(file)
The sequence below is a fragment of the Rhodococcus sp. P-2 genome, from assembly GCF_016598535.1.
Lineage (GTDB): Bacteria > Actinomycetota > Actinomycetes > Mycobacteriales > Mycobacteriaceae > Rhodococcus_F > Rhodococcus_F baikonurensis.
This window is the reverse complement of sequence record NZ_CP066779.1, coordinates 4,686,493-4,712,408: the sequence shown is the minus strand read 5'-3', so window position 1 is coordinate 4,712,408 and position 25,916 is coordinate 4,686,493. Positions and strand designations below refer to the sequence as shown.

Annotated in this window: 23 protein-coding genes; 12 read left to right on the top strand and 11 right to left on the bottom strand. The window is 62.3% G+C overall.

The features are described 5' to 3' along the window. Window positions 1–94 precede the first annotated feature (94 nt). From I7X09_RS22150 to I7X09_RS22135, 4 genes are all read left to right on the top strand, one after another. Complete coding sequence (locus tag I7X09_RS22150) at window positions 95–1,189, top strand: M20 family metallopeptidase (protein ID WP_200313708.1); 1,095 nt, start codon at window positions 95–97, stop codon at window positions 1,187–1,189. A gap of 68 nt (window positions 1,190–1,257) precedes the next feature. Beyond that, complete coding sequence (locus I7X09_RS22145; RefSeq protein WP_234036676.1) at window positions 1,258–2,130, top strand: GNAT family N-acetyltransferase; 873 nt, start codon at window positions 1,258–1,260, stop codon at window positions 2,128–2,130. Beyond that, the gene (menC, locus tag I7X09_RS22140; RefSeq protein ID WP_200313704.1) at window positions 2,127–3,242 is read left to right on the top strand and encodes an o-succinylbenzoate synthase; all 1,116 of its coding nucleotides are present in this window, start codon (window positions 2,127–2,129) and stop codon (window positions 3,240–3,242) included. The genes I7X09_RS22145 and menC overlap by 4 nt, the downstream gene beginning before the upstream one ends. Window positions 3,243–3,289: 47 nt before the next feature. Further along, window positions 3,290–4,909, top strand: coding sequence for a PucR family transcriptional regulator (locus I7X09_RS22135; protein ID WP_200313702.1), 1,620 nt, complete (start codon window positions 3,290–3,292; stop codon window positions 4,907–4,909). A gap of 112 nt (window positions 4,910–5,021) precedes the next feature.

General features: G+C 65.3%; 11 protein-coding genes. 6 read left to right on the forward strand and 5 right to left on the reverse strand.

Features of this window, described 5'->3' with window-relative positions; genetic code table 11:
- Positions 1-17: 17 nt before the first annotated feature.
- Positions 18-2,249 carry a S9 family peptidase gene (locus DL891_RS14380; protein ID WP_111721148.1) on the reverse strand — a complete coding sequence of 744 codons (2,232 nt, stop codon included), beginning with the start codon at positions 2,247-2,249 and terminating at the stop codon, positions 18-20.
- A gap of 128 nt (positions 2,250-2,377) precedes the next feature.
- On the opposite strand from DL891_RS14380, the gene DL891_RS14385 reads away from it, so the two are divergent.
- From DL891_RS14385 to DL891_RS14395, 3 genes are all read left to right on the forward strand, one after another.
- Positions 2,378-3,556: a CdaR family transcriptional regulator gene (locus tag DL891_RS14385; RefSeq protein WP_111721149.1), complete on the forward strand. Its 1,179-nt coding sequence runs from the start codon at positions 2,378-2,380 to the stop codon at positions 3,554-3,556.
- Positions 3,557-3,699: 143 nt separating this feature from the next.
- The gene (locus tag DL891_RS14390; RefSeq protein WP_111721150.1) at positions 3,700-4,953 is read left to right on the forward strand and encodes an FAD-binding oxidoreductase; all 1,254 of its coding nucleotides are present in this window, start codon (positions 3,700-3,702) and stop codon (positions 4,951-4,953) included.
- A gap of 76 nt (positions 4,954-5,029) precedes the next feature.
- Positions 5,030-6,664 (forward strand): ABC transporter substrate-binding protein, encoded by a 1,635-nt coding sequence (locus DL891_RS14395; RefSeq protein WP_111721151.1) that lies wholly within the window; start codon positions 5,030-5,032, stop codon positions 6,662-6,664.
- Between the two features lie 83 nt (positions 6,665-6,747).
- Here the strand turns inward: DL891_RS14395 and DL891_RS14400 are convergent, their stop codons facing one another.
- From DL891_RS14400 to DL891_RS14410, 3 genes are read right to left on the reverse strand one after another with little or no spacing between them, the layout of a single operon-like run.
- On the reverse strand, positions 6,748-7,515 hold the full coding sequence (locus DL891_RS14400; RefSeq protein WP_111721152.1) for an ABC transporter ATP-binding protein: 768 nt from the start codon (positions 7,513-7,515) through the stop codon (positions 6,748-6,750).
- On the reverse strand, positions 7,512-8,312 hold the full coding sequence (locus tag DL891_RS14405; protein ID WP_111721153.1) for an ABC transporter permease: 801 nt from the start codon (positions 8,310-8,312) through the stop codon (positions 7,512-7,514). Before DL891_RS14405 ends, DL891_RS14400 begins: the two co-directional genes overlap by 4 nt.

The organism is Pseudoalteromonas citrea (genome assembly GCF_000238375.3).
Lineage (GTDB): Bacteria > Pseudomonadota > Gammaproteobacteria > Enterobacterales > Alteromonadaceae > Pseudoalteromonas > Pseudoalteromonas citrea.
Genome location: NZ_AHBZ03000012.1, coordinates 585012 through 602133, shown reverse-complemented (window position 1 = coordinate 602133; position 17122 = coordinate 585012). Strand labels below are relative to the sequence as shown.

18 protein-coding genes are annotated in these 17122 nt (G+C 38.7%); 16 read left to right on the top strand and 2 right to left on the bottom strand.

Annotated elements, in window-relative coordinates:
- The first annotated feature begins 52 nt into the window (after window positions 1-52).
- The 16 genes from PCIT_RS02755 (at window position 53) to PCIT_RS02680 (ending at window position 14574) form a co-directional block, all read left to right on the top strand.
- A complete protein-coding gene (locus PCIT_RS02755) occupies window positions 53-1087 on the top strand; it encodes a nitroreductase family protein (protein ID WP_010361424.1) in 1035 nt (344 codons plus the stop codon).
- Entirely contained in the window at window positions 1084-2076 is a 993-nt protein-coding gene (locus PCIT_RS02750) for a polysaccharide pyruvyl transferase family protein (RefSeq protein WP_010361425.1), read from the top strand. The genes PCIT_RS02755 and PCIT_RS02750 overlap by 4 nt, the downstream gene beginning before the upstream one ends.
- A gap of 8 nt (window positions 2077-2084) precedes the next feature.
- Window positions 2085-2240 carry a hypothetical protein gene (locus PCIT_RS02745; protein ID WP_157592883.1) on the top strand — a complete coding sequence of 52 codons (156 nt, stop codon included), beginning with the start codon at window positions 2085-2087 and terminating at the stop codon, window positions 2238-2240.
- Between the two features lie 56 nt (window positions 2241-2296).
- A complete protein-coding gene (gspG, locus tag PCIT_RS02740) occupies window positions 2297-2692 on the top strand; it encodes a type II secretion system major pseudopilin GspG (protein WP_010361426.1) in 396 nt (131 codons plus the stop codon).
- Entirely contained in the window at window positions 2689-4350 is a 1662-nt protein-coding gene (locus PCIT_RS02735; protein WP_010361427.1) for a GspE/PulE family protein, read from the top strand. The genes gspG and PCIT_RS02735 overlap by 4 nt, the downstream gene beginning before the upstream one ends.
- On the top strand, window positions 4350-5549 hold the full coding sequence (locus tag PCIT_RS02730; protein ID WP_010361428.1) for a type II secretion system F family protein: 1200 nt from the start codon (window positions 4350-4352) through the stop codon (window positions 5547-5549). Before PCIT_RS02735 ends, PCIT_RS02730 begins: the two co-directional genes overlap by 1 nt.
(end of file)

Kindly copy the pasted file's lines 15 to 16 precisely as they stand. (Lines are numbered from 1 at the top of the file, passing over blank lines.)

- The gene (locus tag DL891_RS14390; RefSeq protein WP_111721150.1) at positions 3,700-4,953 is read left to right on the forward strand and encodes an FAD-binding oxidoreductase; all 1,254 of its coding nucleotides are present in this window, start codon (positions 3,700-3,702) and stop codon (positions 4,951-4,953) included.
- A gap of 76 nt (positions 4,954-5,029) precedes the next feature.